Parker Tax Pro Library - An Affordable Professional Tax Research Solution.

Professional tax research

We hope you find our professional tax research articles comprehensive and informative. Parker Tax Pro Library gives you unlimited online access all of our past Biweekly Tax Bulletins, 22 volumes of expert analysis, 250 Client Letters, Bob Jennings Practice Aids, time saving election statements and our comprehensive, fully updated primary source library.

Parker Tax Research

Try Our Easy, Powerful Search Engine

A Professional Tax Research Solution that gives you instant access to 22 volumes of expert analysis and 185,000 authoritative source documents. But having access won’t help if you can’t quickly and easily find the materials that answer your questions. That’s where Parker’s search engine – and it’s uncanny knack for finding the right documents – comes into play

Things that take half a dozen steps in other products take two steps in ours. Search results come up instantly and browsing them is a cinch. So is linking from Parker’s analysis to practice aids and cited primary source documents. Parker’s powerful, user-friendly search engine ensures that you quickly find what you need every time you visit Our Tax Research Library.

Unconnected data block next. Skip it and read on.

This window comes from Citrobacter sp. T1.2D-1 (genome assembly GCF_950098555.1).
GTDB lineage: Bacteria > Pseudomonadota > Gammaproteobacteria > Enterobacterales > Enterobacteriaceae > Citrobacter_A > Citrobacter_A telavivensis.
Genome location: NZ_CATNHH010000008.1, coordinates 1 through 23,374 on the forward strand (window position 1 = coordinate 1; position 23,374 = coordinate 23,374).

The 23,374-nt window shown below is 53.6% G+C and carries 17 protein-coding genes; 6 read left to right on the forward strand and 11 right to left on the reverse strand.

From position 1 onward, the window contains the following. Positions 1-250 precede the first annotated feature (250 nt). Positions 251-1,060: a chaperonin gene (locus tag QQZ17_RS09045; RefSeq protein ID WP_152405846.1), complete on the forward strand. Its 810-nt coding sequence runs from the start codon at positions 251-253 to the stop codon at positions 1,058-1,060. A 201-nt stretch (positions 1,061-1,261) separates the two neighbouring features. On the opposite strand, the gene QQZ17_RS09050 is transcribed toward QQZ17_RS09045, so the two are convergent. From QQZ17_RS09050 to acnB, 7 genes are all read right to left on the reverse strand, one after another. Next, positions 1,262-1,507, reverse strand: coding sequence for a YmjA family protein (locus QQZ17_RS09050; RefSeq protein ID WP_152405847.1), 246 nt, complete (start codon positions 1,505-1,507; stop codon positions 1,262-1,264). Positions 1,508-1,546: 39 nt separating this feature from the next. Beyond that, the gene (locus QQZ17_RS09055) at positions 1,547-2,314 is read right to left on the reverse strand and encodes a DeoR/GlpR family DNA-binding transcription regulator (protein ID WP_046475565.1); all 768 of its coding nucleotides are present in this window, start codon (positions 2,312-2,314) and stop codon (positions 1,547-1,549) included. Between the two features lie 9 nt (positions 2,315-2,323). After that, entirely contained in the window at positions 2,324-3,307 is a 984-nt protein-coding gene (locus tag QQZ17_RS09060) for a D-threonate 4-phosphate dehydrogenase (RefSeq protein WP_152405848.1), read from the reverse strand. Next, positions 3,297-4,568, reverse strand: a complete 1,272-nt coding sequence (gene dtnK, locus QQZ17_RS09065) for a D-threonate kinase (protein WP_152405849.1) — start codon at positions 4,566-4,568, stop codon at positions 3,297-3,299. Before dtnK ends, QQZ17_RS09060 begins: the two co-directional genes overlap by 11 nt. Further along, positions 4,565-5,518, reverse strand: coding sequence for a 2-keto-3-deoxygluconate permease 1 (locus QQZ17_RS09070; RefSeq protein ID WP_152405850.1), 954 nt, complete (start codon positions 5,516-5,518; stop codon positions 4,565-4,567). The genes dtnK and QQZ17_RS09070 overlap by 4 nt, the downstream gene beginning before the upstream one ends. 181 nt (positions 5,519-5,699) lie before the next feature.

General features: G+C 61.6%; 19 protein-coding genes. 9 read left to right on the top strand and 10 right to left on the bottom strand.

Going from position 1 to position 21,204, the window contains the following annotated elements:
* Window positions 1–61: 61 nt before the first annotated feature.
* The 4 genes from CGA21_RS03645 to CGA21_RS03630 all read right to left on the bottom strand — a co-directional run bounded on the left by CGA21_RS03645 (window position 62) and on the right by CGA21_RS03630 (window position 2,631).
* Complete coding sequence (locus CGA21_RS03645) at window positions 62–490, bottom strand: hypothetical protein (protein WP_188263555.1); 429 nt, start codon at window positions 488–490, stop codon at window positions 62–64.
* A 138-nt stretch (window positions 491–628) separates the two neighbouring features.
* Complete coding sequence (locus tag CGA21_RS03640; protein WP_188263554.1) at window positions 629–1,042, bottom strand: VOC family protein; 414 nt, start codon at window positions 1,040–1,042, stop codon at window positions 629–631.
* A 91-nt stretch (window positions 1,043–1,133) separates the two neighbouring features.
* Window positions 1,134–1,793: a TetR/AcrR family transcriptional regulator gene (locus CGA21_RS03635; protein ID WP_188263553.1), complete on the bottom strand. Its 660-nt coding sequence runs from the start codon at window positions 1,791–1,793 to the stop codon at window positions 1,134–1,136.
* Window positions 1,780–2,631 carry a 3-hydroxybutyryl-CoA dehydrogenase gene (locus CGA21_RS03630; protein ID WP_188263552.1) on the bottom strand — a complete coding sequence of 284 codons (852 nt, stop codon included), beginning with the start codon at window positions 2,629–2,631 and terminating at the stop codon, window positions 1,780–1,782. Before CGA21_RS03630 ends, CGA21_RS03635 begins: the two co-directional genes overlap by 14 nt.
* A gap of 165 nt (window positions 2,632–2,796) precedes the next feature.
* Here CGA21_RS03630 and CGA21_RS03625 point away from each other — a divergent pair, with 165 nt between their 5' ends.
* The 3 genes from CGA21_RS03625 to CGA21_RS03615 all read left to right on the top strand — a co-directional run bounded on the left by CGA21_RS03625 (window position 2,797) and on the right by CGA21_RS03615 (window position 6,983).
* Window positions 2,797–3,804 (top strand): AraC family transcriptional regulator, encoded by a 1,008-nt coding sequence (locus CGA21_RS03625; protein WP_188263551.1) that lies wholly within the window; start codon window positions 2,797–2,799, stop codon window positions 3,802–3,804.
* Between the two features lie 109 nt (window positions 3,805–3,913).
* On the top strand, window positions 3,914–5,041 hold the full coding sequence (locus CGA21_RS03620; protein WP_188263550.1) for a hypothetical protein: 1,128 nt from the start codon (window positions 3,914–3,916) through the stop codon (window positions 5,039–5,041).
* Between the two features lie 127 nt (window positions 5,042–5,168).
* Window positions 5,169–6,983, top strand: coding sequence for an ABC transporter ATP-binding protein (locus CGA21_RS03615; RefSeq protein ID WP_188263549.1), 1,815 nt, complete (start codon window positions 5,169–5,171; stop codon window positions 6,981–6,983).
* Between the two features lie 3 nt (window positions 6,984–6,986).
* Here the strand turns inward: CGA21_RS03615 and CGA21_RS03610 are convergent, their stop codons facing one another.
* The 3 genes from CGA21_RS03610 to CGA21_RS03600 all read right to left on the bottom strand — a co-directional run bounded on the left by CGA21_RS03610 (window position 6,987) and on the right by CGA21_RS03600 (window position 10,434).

Parker Tax Research Library

Dear Tax Professional,

My name is James Levey, and a few years back I founded a company named Kleinrock Publishing. I started Kleinrock out of frustration with the prohibitively high prices and difficult search engines of BNA, CCH, and RIA tax research products ... kind of reminiscent of the situation practitioners face today.

Now that Kleinrock has disappeared into CCH, prices are soaring again and ease-of-use has fallen by the wayside. The needs of smaller firms and sole practitioners are simply not being met.

To address the problem, I’ve partnered with a group of highly talented tax writers to create Parker Tax Publishing ... a company dedicated to the idea that comprehensive, authoritative tax information service can be both easy-to-use and highly affordable.

Our product, the Parker Tax Pro Library, is breathtaking in its scope. Check out the contents listing to the left to get a sense of all the valuable material you'll have access to when you subscribe.

Or better yet, take a minute to sign yourself up for a free trial, so you can experience first-hand just how easy it is to get results with the Pro Library!


James Levey

Parker Tax Pro Library - An Affordable Professional Tax Research Solution.

    ®2012-2017 Parker Tax Publishing. Use of content subject to Website Terms and Conditions.

IRS Codes and Regs
Tax Court Cases IRS guidance